Either a bejewelled ornament or a set of feathers which would be attached to a hat or the hair itself.
|This lady is wearing an aigrette|
Large straw hat with a wide brim. The crown would be decorated with a ribbon.
Used for outdoor wear. Was also made of straw.
Generally referring to any small head-covering.
A small cap made of lace shaped like a butterfly. The ladies at court would add jewels or other ornaments when it was worn at court.
Large, folding hood which was tied under the chin with two ribbons.
Also known as a Riding Hood. A soft, deep hood was used for travelling or general outdoor activities.
Referring to caps worn indoors.
Crants / Craunce:
Was not a hat but a garland of flowers which could be adorned with jewels. In England it was worn also at the funeral of a deceased virgin.
White cap with ruffled sides worn indoors.
|Marie Josèphe de Saxe wearing a dormeuse|
A hat with the front cocks tipping backwards and the brim opened up in the shape of a fan. Mostly worm by men but women could be seen wearing them on horseback too.
A straw hat with a high crown which was shaped like a bee-hive.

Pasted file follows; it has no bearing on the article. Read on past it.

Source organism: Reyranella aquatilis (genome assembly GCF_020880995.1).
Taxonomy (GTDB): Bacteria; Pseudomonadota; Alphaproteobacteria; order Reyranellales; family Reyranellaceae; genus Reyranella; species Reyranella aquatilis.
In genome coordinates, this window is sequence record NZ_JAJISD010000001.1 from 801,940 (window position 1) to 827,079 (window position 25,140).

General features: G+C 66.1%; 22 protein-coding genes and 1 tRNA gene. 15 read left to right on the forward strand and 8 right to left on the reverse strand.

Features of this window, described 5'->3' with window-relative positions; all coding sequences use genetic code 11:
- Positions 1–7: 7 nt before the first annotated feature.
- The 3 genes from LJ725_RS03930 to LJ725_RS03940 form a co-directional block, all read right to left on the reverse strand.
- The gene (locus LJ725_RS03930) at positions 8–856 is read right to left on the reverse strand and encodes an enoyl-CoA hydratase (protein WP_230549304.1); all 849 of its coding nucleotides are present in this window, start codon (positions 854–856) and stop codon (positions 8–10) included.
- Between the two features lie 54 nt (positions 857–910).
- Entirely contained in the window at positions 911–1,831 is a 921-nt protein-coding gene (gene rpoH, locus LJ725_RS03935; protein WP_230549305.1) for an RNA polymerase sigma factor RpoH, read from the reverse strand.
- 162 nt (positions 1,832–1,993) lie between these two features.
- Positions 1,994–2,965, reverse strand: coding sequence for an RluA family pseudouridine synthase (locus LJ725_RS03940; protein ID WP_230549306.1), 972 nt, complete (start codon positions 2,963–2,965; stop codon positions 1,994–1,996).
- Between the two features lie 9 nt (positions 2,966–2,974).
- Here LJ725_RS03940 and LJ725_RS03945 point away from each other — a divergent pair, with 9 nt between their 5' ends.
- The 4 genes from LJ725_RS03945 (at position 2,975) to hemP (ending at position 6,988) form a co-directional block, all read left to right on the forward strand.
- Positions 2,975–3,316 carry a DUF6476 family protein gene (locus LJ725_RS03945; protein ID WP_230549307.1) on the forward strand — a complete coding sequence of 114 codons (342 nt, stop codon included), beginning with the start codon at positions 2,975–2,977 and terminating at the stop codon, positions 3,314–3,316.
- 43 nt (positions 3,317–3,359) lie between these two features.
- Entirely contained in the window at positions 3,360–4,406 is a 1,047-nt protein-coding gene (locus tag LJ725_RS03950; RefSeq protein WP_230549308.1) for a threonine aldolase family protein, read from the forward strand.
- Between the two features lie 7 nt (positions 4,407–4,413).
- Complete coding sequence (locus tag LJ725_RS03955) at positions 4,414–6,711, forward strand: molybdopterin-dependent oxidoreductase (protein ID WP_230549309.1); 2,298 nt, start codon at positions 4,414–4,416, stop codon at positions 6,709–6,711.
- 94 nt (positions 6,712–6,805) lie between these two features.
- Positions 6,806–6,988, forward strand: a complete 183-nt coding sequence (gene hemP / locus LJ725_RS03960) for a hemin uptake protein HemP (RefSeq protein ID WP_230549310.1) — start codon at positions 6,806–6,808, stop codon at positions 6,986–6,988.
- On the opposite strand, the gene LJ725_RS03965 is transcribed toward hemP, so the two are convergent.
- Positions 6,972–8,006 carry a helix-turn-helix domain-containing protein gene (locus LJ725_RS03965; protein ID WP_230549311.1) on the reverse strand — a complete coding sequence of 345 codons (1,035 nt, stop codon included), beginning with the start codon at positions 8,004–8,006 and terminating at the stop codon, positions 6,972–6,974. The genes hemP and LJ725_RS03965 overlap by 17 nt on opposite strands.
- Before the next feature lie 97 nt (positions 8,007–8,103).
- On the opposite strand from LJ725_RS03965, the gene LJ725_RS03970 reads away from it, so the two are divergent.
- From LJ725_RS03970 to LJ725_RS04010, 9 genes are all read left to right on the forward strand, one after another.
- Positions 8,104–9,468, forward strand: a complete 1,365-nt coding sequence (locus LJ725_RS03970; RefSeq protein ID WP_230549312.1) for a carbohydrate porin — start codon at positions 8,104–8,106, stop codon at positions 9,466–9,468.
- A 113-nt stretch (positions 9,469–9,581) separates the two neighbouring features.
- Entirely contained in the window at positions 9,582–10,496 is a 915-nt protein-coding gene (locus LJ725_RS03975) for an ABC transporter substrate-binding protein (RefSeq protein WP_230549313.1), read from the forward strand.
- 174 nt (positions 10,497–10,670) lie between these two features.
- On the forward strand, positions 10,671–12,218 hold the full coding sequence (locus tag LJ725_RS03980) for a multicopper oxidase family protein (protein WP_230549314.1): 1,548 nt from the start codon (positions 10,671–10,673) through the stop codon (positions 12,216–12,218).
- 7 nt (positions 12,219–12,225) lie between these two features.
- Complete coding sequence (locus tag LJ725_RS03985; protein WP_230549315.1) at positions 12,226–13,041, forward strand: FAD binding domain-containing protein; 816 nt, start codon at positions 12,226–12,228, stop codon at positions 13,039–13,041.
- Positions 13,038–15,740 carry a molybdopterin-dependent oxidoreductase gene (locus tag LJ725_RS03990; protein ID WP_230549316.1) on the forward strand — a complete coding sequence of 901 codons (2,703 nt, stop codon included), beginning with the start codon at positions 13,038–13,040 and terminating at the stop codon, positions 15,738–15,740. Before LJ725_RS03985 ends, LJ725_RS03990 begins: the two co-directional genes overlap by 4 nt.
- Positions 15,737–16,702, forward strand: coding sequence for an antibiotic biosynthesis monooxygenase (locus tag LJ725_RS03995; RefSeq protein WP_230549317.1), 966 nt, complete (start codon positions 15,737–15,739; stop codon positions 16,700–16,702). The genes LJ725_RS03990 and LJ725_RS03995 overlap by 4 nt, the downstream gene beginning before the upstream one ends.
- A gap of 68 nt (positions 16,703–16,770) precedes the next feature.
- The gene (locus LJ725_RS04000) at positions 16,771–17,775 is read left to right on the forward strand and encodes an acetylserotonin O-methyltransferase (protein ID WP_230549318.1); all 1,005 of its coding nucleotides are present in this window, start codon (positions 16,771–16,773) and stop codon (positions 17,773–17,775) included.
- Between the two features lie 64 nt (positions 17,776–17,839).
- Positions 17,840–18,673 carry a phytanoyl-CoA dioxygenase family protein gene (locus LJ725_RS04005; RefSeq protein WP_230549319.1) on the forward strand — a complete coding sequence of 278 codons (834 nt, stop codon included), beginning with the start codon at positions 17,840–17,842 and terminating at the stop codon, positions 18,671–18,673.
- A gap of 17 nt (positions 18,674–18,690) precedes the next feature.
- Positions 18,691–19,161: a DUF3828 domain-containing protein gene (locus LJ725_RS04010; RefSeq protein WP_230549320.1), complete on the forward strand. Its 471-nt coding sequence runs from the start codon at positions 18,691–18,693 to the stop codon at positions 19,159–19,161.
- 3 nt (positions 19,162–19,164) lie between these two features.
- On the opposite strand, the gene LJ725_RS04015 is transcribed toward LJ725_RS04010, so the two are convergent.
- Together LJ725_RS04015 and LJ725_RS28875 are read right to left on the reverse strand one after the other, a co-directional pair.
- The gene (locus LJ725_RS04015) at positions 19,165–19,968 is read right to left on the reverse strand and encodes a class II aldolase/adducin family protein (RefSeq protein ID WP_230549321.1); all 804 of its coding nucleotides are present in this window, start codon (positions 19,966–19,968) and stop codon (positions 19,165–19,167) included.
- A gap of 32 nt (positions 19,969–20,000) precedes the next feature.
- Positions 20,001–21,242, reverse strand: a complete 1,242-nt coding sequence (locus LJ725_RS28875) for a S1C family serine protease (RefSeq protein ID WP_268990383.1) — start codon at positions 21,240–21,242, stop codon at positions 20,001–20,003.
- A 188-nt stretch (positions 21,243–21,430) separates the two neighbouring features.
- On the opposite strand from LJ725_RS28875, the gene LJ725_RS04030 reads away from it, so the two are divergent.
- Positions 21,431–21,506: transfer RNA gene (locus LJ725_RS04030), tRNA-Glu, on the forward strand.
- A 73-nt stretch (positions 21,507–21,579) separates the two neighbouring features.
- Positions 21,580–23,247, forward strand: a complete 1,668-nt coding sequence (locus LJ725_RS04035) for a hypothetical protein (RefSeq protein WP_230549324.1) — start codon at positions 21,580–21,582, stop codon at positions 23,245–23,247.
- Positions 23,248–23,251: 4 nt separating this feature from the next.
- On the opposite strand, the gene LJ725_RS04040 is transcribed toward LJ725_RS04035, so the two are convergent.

Large hat with the front brim cocked into a peak. Worn by men.
|Back of a short hood|
So-called "turbin-roll" which came into fashion after Charlotte of Mecklenburg married George III of England.
Another white cap worn indoors of either cambric or muslin. Even though it was equipped with ribbons it was always left untied.
Used to cover up a man's bald head when his wig was being changed.
A small and flat hat which was designed to be carried under the arm.
|Peter III's tricorne hat|
A hat with a tall crown which was cocked open in the front.
Short Hood / Pug Hood:
A small hood with pleads extending from a knot at the back of the head.
Long piece of lace, muslin or gauze which would be attached to a headdress. Could cover the hair as well as the face.